Sir Kevan Collins was interviewed for Civil Service World magazine for a piece on the progress What Works Centre have made in improving decision-making.
Halpern highlights work to use evidence to improve school performance by the Education Endowment Foundation (EEF) – a charity endowed by government but arm’s‑length from it, and one of the What Works Centres. The EEF’s chief executive Sir Kevan Collins says it was a struggle to convince teachers and heads to understand and act on evidence, but the approach is starting to bear fruit – something which has become more important with the move to academies and free schools, in which head teachers are freer to make their own decisions but may be unused to finding and assessing evidence to support these.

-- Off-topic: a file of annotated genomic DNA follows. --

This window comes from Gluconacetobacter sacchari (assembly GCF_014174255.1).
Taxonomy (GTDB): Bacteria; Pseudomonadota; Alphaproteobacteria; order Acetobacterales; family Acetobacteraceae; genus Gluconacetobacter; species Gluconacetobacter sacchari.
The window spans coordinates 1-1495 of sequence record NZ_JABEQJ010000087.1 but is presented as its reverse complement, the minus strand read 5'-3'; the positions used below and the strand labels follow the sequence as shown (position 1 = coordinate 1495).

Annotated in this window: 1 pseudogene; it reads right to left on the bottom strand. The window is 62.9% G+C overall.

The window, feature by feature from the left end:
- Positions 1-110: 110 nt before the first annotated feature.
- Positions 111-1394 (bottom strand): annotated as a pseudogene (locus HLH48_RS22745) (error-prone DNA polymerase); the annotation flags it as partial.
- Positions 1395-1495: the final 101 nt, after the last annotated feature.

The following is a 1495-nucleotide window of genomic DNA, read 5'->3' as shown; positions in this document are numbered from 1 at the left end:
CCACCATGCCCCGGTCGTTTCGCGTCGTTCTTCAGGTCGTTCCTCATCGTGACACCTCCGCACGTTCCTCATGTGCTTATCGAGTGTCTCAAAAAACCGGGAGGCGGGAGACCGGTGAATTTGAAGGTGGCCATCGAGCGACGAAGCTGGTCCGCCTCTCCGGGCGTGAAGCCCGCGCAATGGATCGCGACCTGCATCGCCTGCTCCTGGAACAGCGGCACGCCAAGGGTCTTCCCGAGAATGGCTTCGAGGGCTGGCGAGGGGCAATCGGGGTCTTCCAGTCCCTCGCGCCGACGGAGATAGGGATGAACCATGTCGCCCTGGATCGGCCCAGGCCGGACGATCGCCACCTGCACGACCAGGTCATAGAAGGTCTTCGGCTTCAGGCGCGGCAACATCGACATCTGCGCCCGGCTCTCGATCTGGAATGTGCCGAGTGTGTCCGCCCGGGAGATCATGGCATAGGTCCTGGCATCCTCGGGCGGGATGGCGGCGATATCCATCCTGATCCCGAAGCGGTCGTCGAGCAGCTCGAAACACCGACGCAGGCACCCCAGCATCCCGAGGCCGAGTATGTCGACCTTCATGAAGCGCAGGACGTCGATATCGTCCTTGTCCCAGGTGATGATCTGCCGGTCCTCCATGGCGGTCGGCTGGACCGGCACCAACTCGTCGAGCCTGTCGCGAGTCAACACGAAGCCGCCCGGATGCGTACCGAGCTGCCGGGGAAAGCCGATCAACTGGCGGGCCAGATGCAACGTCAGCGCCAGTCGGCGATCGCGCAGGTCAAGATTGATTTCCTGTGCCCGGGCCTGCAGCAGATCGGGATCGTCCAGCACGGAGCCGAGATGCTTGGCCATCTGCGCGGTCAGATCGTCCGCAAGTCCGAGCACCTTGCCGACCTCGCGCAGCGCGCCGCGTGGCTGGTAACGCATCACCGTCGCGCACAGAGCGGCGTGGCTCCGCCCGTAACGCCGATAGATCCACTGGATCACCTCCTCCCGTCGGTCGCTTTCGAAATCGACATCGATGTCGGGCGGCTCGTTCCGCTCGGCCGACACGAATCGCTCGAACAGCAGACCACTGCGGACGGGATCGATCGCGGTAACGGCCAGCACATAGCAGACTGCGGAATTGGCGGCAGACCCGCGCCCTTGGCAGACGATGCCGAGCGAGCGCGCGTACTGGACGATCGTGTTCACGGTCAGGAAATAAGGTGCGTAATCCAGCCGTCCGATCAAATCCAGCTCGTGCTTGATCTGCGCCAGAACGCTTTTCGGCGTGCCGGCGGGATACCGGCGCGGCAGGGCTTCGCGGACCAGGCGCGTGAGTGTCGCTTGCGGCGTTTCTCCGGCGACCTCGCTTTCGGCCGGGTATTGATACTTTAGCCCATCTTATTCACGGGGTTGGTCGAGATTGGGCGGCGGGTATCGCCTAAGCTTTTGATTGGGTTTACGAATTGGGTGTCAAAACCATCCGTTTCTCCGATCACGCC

“Previously, evidence was not widely used in education. It was largely a tradition of fads and fashions. We very quickly determined the organisation’s focus would be how to supply evidence to enable better decisions, rather than write guidance and use compliance to make people follow it,” Collins says. He adds that the EEF has made “a big push to make sure we present evidence in a way that is accessible to people”.
“We use the phrase ‘disciplined innovation’, as in education there has been no shortage of innovation, [but] it has just been either based on a whim or never been tested.”
Read the full article here